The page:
Fixed and Handheld RFID ReadersHand-Picked for your Needs
State-of-the-Art RFID Readers and Antennas
What is an RFID Reader?
An RFID reader is the CPU of the RFID system and is necessary for the RFID tracking system to function. RFID readers transmit and receive radio waves to communicate with RFID tags. RFID reader types can be broadly classified into Fixed RFID readers and Mobile RFID readers.
Fixed RFID Readers
Fixed readers are affixed in a location and are typically mounted on walls, ceilings, into portals and other 'choke points', such that RFID tagged assets can be monitored as they go by.
Fixed RFID readers can further be classified into Distributed readers and Integrated readers.
Distributed fixed readers comprises of 3 important components:
- RFID Readers
- RFID Antennas
- RFID Antenna Cables
Distributed fixed RFID readers contain external antenna ports that can connect anywhere from one additional antenna to four different antennas. By using an antenna hub/multiplexer, readers can connect to up to 32 RFID antennas. The number of antennas connected to one RFID reader depends on the use case requirement. In the cases of AssetGather Check-in / Check-out solution, the requirement is a small area of coverage, so one antenna will suffice. On the other hand, if it is required to track a manufacturing production line, more than 20 antennas would be required to provide asset tracking granularity at the work bench/shelf level.
An Integrated fixed RFID reader is a reader that has built-in antenna and therefore RFID antenna cables are not required.
Integrated readers are easier to deploy and are usually aesthetically pleasing since the number of hardware components required is very minimal. They can be used for applications where assets move in a predefined, consistent manner.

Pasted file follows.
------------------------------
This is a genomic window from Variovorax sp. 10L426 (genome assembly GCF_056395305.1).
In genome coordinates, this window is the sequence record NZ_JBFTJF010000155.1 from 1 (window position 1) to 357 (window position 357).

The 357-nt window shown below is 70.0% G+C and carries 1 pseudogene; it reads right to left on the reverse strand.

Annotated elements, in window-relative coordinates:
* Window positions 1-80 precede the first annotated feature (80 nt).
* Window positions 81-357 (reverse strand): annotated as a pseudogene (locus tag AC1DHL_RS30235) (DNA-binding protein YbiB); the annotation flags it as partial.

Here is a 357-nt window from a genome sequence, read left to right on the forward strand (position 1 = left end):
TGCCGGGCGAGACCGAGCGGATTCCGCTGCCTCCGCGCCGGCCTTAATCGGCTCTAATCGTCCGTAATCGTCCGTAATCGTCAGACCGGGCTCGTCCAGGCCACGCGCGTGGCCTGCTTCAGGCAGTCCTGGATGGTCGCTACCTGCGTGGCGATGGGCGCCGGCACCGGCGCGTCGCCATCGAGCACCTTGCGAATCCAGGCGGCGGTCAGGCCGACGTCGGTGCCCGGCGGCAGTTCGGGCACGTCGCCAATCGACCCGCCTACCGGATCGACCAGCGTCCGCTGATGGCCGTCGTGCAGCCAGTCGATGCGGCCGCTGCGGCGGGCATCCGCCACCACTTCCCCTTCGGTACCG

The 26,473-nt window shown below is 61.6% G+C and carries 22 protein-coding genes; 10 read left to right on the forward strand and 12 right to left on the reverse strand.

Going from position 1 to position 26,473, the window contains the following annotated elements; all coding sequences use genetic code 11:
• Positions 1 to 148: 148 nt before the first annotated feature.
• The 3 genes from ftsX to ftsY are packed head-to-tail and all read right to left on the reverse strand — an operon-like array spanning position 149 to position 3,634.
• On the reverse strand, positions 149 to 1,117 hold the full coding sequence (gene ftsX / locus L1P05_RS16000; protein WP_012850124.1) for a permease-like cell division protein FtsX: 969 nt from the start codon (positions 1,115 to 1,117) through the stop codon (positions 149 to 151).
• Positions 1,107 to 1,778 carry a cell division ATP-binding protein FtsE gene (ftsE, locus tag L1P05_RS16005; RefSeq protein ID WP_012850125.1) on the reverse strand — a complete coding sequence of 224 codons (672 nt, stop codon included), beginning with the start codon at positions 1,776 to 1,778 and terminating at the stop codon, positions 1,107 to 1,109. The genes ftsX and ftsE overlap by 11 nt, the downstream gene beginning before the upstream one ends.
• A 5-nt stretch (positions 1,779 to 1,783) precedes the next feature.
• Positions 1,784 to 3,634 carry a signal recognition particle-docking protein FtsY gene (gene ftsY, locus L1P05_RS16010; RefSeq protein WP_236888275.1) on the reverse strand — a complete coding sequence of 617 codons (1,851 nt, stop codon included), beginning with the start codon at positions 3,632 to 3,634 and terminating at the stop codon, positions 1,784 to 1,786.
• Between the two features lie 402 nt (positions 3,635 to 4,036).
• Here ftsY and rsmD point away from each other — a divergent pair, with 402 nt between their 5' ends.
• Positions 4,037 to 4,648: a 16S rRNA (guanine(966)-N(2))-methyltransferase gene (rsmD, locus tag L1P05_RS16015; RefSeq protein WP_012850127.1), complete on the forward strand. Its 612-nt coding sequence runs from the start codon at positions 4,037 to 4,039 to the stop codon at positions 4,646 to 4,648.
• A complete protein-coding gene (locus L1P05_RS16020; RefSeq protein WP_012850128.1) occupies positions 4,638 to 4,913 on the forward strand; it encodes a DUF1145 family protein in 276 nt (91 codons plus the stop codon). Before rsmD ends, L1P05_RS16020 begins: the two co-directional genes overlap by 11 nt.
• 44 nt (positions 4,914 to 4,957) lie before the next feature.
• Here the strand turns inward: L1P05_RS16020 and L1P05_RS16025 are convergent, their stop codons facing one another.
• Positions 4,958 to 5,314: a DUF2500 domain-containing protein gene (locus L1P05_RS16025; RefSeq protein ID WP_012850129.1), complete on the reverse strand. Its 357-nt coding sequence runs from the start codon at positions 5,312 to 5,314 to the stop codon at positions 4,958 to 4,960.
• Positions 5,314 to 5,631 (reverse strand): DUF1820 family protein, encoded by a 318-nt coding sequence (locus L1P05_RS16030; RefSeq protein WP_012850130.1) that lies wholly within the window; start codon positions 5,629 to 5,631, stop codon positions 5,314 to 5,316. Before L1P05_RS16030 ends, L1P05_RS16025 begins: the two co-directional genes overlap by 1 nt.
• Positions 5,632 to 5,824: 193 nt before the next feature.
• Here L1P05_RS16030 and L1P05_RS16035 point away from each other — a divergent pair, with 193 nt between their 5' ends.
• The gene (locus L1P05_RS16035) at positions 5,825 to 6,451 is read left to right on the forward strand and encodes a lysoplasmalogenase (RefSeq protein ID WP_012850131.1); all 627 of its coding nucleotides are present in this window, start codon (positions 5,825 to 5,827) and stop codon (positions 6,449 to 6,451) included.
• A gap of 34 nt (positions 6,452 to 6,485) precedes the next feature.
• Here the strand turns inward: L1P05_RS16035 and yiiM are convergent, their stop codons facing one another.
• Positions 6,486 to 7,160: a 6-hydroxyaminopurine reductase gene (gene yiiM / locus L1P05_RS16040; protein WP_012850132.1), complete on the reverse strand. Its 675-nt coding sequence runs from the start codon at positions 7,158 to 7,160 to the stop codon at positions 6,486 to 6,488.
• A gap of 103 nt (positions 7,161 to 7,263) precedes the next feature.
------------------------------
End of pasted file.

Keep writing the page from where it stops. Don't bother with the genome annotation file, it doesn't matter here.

Mobile RFID Readers
Mobile RFID readers also called as handheld RFID readers are handheld devices that are used for scanning/reading RFID tags and they communicate with an onboard computer or smart device.
Two primary categories of handheld RFID readers are:
- Mobile Computing Devices or Integrated Handheld Reader.
- Sled Readers
Mobile Computing Devices are readers with an onboard computer.
Sled readers use Bluetooth or Auxiliary connection to a smart phone or tablet.
Classification of RFID Readers
RFID readers are classified based on:
- Operating frequency
- Processing capabilities
- Power options
- Number of antenna ports
What is an RFID Antenna?
RFID antennas are transceivers that transform the RFID reader's signal into RF waves, which are picked up by RFID tags and in turn receive the backscattered RF waves from all RFID tags in the vicinity and transmit back to the RFID reader.
Unlike RFID readers, RFID antennas are just simple transceivers without any processing capabilities. When the reader's energy is transferred to the antenna, the antenna generates an RF field, which then transmits an RF signal to the nearby tags.
There are different types of antennas that are based on:
- Form Factor
- Operating frequency
- Mounting options
- Antenna gain
An antenna with higher gain is more powerful and produces a further-reaching RF field.
RFID antennas that radiate RF waves along horizontal or vertical plane are linearly polarized antennas. If the RF field is in a horizontal plane, it is described as horizontally linear polarized, and similarly an RFID antenna that creates a vertical plane is described as vertically polarized.
A circularly-polarized antenna transmits horizontal and vertical planes alternately, in order to offer flexibility, by allowing RFID tags to be read in multiple orientations. Since the RF energy is split between two planes, a circularly-polarized antenna's read range is shorter in comparison with a similar gain linearly-polarized antenna.
RFID Antenna Cables
RFID antenna cables are used to connect the RFID reader to RFID antennas. RFID cables are classified based on the type of connectors at either end of the cable, length of the cable and thickness of the cable.
The cable length and thickness (also known as insulation rating) varies depending on the requirement for a specific customer use case. Length of the cable is typically determined by the distance between RFID reader and RFID antenna. However, it is important to note that with increase in length, power loss also increases proportionally.
Power loss can be addressed by higher insulation rating. The longer the length of the cable, the better insulated the cable must be, in order to manage the amount of power lost due to the length of the cable. However, as insulation rating increases, the cable becomes thicker and also rigid. This makes deployment challenging as the cable is more difficult to bend and work with, when turning corners or running through conduits.